Ok,  that means that you are staying here for Christmas. Chances are you don’t have the clout to hold Christmas at yours this year. Number one reason is probably because you are Americanyou wouldn’t get it right to have the family over, after all how would you know how to hold an English Christmas?

Because you’re American, this means that the hols will either be at the in-laws house or at a sister-in-laws house. If its at the English parent’s house, this isn’t going to apply to you. That is another topic! So, go ahead and get that saved up Oreo…. and yes, we will see you tomorrow, same time.

This means that you are spending Christmas at your sister-in-laws?? You do realise that you will be needing some confidence to voice what you need and what you want and what you expect? You need to make it clear what you will do and will not do.

Repeat the quote: Trying Fails, but Awareness Cures… repeat three times a day.

Just be aware sweet readers, just be aware you will need to be vocal about your expectations because No one else is gonna do it for you–!

Ms British sister in law will probably be be lovely and ask you what you might want to make you “feel at home”. Under no circumstances will she ever actually get it right, not really her fault, shes not really concerned about your needs. You have to realise that she is trying to impress her parents, her partner, his parents, her kids, not you!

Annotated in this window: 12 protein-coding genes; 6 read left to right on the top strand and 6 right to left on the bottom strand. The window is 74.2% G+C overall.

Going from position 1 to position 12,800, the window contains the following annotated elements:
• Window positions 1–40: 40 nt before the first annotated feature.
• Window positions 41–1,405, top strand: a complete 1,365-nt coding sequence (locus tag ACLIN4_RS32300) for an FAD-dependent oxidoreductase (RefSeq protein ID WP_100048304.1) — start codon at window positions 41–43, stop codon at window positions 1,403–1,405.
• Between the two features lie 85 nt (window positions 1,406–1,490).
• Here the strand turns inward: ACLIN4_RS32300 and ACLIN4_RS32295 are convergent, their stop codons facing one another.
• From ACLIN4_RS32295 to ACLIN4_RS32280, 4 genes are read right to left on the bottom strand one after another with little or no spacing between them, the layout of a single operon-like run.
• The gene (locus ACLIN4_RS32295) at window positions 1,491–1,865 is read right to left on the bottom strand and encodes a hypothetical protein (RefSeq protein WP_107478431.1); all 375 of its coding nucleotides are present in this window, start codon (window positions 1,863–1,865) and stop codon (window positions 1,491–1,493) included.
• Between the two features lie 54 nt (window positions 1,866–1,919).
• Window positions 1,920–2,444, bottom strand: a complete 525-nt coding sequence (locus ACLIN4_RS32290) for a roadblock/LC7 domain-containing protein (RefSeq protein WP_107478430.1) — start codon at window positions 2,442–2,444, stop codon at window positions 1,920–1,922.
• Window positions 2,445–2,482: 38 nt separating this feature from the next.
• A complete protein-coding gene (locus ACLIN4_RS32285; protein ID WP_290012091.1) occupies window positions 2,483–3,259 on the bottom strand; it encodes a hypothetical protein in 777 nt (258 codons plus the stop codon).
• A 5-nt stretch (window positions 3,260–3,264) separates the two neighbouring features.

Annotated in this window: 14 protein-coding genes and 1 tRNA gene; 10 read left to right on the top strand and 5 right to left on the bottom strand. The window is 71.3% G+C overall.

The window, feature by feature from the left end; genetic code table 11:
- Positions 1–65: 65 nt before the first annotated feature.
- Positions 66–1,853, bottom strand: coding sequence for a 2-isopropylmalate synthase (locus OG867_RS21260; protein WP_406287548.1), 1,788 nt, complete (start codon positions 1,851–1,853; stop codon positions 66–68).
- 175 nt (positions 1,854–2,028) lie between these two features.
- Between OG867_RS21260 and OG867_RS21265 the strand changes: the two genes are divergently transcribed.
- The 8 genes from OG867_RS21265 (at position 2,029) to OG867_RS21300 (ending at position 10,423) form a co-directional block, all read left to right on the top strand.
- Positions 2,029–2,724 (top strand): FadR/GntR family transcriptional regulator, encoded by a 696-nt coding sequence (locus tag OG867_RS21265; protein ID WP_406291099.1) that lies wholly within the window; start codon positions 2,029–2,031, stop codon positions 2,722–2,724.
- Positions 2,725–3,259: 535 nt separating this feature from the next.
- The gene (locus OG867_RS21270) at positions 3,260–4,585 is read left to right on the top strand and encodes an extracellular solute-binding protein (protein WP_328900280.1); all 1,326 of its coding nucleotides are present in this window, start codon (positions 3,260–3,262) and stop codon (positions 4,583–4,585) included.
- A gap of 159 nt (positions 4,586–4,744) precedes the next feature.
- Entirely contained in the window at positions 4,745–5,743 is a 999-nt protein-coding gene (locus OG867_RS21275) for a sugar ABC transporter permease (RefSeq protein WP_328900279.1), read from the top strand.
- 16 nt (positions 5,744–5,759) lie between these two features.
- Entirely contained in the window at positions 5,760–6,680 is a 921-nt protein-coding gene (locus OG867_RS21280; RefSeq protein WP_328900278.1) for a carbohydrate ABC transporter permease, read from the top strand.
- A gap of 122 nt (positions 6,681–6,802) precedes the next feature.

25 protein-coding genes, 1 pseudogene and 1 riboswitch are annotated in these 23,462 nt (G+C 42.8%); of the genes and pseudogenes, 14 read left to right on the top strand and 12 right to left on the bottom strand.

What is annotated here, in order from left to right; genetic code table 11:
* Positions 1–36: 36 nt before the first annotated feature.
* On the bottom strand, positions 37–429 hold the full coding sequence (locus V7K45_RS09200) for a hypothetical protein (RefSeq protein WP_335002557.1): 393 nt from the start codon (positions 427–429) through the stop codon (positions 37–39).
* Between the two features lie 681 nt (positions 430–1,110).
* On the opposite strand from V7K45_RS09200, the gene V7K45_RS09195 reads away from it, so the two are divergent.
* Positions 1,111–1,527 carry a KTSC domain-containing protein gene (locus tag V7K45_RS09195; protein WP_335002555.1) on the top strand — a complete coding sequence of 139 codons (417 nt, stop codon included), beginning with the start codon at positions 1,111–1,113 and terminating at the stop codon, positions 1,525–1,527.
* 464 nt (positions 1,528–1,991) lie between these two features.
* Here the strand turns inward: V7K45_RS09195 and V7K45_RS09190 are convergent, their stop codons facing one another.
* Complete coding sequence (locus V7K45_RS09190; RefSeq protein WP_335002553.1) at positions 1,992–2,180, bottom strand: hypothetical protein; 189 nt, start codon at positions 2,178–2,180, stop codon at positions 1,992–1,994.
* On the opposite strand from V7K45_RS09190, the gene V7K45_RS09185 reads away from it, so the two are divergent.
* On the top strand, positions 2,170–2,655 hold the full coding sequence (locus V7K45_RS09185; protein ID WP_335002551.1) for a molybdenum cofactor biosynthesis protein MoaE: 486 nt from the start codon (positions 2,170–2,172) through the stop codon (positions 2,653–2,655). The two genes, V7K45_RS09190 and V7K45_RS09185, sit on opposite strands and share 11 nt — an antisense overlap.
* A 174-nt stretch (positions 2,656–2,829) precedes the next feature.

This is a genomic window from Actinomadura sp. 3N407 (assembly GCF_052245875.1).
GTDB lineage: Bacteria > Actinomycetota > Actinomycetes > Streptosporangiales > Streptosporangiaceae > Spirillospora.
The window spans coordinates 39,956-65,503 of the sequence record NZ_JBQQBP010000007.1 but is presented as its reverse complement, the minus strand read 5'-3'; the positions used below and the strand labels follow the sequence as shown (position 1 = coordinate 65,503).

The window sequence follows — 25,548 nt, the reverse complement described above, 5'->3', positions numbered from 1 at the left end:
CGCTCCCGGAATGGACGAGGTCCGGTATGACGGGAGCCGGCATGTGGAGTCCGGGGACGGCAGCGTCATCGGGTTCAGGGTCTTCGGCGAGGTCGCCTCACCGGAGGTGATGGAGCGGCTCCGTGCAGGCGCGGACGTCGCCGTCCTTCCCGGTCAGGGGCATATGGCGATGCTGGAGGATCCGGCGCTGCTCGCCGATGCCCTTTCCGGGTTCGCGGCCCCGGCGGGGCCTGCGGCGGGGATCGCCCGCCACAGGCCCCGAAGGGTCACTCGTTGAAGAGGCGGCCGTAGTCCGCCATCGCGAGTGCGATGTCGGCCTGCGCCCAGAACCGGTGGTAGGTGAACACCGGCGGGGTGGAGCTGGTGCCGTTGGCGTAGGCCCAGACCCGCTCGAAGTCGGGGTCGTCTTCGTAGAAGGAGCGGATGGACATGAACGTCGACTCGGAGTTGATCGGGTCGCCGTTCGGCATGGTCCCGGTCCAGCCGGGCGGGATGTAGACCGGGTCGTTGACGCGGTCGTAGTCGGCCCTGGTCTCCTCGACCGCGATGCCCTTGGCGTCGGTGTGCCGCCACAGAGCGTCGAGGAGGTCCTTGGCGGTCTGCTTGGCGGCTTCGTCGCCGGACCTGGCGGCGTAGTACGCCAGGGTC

Ill have a pumpkin pie that is all I really want, Ill even give you a great recipe since you don’t want me to bring anything, you say. Mr. Kipling’s mincemeat pies will be flogged instead.

I don’t eat meat. she will serve you a nut roast from Tesco’s value range.

I’ll do the Christmas breakfast, you say, to try to show them that you can cook and can contribute, and what a great little lady you are. They won’t like your smiley face waffles. Odd bread products are brought from deep-freeze instead

Hasn’t baby Sophie grown so much, would you two like to take her to the park? she asks

About that point you start daydreaming about your lovely family and how much you miss them in America… I bet dad is on his 2nd Coors-light by now, you  sigh.

And don’t expect your British man to understand, even if he is Mr. Chill, Mr. Nice Guy or Mr. Charismatic. Its his family and you do not want to be in the middle. Nor do you want him to be in anyway held accountable for your homesickness. Its not his fault either.

Christmas at your sister-in-laws is under her reign, darling, and you’re just there for the ride…

Just be aware sweet readers, just be aware and you will feel better…